As well as exacerbating traffic pressures from other development east of Downend Road, the allocation proposes an access road from the slip road between the M27’s Junction 11 and the Delme roundabout which will pose huge problems on the main route between central FAreham and the motorway.

IFA2 passes all tests

National Grid report that the IFA2 Interconnector at Daedalus has completed its testing process, and meets all the planning condcitions set by Fareham Council.

The station is quieter than expected -during a quiet night noise levels are around 10 decibels lower than background noise.

There are no significant emissions that would impact radio frequencies used by radio and TV receivers, mobile phones, GPS systems or aviation and maritime safety systems.

See National Grid’s report here.

Thanks to National Grid and all the local organisations who have worked with them to ensure the project is a good neighbour as well as a big contributor to Britain’s energy supplies.

Newgate Lane – victory for residents

Plans for up to 190 homes at Peel Common have been refused by a Planning inspector after the lengthy appeal hearing earlier this year.

It’s great news for residents in Newgate Lane, Woodcote Lane and Albert Road who would have seen their semi-rural community more than double in size.

The effects on the community, impact on the countryside, and safety at the junction of the old and new Newgate Lane were the main objections cited by the Inspector.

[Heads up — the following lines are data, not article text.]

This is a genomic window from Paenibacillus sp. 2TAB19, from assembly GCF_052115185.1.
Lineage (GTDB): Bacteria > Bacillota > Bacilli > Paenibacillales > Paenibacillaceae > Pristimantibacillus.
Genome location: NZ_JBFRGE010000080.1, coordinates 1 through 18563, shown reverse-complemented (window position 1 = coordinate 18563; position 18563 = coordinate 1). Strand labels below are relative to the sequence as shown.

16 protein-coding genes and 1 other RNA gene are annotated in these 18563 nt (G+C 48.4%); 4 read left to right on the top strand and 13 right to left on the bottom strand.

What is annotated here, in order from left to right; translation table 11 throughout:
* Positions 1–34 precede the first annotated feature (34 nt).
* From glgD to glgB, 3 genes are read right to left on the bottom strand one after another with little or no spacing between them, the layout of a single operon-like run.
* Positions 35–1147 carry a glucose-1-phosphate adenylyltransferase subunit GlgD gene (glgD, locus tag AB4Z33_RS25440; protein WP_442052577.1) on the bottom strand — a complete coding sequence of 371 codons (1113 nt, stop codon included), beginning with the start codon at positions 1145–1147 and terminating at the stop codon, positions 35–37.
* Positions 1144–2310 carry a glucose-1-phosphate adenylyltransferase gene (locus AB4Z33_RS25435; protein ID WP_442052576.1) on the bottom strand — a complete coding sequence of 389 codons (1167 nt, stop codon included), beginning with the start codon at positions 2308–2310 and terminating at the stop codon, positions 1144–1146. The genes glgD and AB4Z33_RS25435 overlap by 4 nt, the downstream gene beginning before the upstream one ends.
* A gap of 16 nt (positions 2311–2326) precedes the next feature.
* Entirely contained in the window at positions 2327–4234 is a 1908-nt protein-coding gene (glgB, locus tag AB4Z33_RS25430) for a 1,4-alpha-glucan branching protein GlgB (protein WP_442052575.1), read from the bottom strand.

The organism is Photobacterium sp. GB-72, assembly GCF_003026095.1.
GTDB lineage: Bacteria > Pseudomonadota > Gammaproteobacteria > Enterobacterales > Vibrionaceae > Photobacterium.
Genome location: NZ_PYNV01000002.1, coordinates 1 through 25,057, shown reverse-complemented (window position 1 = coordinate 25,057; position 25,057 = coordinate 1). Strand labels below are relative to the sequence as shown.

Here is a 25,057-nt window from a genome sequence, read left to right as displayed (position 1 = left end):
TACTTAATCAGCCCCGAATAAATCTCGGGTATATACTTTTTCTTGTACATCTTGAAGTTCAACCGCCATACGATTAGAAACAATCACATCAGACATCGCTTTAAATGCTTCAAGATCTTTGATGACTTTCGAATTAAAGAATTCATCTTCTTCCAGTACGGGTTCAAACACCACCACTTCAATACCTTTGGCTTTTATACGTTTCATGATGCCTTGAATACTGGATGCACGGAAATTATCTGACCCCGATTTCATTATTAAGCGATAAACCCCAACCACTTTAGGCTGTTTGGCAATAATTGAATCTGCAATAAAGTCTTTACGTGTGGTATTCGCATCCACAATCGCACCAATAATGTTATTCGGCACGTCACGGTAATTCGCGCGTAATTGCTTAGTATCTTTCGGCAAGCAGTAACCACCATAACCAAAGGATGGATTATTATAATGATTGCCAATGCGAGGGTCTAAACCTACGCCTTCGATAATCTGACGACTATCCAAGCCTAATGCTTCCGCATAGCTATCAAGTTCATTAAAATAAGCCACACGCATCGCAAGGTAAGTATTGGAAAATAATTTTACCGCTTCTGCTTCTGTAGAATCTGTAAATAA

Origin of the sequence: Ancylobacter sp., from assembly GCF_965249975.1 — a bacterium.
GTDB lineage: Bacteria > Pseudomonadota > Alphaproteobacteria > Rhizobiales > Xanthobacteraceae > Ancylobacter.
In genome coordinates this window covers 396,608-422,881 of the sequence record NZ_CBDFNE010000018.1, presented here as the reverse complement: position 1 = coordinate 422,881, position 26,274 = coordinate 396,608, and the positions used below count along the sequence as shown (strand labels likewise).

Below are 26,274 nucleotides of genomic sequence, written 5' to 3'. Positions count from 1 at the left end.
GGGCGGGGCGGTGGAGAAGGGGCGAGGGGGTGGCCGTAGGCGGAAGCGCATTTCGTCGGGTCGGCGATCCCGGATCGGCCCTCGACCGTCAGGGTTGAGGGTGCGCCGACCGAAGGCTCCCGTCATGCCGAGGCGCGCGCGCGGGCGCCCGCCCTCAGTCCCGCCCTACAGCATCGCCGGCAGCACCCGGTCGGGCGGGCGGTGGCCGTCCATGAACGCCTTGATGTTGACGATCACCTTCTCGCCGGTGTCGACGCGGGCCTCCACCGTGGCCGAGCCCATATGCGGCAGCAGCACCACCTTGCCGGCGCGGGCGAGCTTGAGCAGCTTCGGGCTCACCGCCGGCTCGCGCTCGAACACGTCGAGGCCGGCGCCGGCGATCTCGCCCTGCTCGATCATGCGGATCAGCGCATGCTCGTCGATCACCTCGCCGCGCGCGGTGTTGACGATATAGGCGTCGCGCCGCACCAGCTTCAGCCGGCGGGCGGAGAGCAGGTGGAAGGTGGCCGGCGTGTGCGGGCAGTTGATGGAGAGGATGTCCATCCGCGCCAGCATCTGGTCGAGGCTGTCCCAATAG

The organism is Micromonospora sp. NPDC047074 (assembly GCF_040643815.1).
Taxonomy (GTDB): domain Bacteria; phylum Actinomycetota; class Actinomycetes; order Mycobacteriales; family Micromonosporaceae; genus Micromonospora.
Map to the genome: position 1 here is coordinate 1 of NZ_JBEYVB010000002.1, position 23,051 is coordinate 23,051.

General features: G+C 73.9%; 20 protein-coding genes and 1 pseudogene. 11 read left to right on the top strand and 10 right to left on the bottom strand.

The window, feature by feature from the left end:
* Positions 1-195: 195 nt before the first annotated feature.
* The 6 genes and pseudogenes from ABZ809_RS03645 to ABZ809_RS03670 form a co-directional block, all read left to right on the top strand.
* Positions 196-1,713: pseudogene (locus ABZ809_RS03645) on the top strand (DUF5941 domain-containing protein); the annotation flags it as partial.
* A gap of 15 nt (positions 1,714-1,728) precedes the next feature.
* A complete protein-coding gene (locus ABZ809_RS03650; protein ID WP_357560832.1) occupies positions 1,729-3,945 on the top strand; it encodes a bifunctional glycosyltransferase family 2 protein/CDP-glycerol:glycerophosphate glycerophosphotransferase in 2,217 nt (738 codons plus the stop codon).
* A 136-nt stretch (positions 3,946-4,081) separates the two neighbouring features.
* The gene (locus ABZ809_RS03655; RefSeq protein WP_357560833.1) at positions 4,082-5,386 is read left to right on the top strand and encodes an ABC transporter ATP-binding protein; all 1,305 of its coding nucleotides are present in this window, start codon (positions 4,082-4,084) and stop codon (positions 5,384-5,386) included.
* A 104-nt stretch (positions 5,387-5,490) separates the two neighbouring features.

You can see his judgment here.

His comments substantially echo the points we and local residents made at the hearing (see “Newgate Lane – a Sense of Place” below.

Airport update

Here is the latest newsletter from Solent Airport management – sadly, the popular Spitfires will be elsewhere until the autumn.

They also report that the CAA has investigated noise complaint and found no rule breaches – though it would have been good to have a link to the actual report.

See the newsletter here.

A leafier lane?

A resident in Burnt House Lane points out that it’s one of the few streets in Stubbington with a wide grass verge, yet no roadside trees.

With the Council pledged to plant more trees as part of its strategy to combat the Climate Emergency, that seems a good place to start.

And we’ve commented in the past that the wide, open nature of Burnt House Lane offers subconscious encouragement to drivers to put their foot down on what is a significant commuter shortcut.

Trees would have the effect of diminishing that effect, without altering the pleasant open effect of front gardens which are free of fences and hedges.